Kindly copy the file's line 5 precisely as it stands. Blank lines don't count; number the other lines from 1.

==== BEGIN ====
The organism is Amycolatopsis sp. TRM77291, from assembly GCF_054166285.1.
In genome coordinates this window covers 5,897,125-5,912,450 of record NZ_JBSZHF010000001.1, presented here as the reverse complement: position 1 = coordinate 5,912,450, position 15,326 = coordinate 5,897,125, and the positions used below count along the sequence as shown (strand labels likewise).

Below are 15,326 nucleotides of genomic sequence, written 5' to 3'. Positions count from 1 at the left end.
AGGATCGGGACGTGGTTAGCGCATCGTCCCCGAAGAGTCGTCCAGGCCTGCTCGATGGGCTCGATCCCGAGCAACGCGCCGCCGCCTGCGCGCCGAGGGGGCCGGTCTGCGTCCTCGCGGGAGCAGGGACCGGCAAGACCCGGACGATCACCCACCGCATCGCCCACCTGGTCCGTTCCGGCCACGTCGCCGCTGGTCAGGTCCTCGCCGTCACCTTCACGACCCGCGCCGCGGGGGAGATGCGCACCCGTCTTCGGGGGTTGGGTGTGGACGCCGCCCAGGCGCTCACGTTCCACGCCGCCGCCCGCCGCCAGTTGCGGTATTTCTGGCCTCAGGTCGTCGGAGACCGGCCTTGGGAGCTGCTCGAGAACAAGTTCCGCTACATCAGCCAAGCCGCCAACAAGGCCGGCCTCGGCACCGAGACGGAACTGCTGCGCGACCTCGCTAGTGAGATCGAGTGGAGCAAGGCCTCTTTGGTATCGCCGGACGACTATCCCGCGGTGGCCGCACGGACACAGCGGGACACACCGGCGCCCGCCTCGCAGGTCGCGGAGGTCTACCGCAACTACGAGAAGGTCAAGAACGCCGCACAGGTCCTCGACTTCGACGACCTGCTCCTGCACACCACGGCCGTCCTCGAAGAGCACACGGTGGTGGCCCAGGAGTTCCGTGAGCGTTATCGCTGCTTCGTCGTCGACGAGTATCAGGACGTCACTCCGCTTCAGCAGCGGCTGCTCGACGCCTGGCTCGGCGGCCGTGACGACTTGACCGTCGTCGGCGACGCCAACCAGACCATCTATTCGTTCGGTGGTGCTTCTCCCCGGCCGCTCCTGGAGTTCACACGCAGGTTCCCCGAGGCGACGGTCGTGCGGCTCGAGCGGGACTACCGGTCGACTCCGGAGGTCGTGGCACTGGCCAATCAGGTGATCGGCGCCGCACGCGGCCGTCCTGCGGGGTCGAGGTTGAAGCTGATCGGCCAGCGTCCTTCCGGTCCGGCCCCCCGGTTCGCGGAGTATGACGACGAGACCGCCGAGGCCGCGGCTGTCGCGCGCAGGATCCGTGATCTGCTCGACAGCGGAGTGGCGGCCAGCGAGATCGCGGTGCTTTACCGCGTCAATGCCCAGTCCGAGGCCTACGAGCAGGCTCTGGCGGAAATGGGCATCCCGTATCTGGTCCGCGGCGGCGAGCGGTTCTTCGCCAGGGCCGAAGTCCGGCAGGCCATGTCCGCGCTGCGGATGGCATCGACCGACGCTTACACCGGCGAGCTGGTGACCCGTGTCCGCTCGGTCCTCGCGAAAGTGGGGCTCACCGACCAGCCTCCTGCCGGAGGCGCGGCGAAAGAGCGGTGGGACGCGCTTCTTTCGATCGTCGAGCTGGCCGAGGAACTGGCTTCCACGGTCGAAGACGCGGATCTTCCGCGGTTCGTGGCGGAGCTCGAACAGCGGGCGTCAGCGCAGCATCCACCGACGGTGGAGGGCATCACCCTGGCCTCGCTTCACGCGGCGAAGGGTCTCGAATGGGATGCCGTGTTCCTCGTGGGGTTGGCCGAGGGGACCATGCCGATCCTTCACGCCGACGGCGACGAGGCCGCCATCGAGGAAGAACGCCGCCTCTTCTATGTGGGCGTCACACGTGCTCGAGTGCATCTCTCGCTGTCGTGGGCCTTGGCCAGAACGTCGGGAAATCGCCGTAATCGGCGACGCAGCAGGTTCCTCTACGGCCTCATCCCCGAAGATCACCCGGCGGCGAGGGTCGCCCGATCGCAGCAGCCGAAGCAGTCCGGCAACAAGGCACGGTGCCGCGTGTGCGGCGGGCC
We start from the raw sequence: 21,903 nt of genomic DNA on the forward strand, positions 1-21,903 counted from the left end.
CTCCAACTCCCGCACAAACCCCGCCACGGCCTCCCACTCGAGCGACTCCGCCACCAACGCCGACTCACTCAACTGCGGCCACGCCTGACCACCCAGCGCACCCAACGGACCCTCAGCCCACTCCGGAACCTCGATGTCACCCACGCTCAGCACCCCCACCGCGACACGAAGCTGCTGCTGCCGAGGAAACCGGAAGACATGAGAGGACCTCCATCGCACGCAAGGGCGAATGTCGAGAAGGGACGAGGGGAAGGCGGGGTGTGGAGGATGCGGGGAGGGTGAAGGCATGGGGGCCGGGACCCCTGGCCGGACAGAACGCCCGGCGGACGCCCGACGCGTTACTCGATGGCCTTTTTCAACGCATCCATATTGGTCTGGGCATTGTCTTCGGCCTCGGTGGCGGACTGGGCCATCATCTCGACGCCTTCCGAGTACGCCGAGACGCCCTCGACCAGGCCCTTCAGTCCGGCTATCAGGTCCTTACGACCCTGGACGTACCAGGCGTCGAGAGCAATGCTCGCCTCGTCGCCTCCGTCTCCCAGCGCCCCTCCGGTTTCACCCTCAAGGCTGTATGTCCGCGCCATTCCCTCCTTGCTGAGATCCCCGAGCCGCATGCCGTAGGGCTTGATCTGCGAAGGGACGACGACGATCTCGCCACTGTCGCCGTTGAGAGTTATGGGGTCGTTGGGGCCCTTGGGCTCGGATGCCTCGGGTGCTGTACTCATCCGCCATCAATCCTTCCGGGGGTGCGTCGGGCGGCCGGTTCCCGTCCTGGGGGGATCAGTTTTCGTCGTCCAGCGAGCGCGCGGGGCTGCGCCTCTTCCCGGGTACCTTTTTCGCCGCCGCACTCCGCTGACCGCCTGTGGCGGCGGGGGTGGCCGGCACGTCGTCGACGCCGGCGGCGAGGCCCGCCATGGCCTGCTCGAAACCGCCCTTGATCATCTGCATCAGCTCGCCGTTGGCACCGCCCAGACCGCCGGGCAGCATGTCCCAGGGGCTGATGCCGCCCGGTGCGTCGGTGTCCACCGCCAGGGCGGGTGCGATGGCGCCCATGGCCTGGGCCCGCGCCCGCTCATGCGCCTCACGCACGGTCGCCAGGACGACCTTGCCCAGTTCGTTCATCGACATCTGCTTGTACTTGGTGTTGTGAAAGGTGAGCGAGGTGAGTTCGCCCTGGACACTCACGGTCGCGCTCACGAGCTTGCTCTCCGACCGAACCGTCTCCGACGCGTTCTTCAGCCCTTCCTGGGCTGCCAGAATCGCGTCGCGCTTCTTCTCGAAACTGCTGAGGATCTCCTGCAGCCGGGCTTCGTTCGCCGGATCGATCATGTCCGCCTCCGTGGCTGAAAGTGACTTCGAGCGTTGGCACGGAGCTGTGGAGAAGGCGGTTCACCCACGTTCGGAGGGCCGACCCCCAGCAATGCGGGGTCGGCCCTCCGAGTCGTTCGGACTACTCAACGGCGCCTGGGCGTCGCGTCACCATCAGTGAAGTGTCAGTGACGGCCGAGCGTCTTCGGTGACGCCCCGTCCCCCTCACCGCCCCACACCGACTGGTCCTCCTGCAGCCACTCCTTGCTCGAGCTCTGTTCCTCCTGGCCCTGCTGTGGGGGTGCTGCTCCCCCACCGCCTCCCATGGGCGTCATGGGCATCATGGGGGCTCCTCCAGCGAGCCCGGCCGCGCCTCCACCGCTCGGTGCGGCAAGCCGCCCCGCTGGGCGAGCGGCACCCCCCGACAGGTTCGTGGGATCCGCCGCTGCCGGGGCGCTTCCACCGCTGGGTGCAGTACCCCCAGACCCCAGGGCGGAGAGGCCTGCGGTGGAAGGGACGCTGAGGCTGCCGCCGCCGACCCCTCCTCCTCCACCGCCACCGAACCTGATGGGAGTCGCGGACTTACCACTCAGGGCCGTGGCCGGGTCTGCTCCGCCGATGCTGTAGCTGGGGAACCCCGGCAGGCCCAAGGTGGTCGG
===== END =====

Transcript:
We start from the raw sequence: 21,903 nt of genomic DNA on the forward strand, positions 1-21,903 counted from the left end.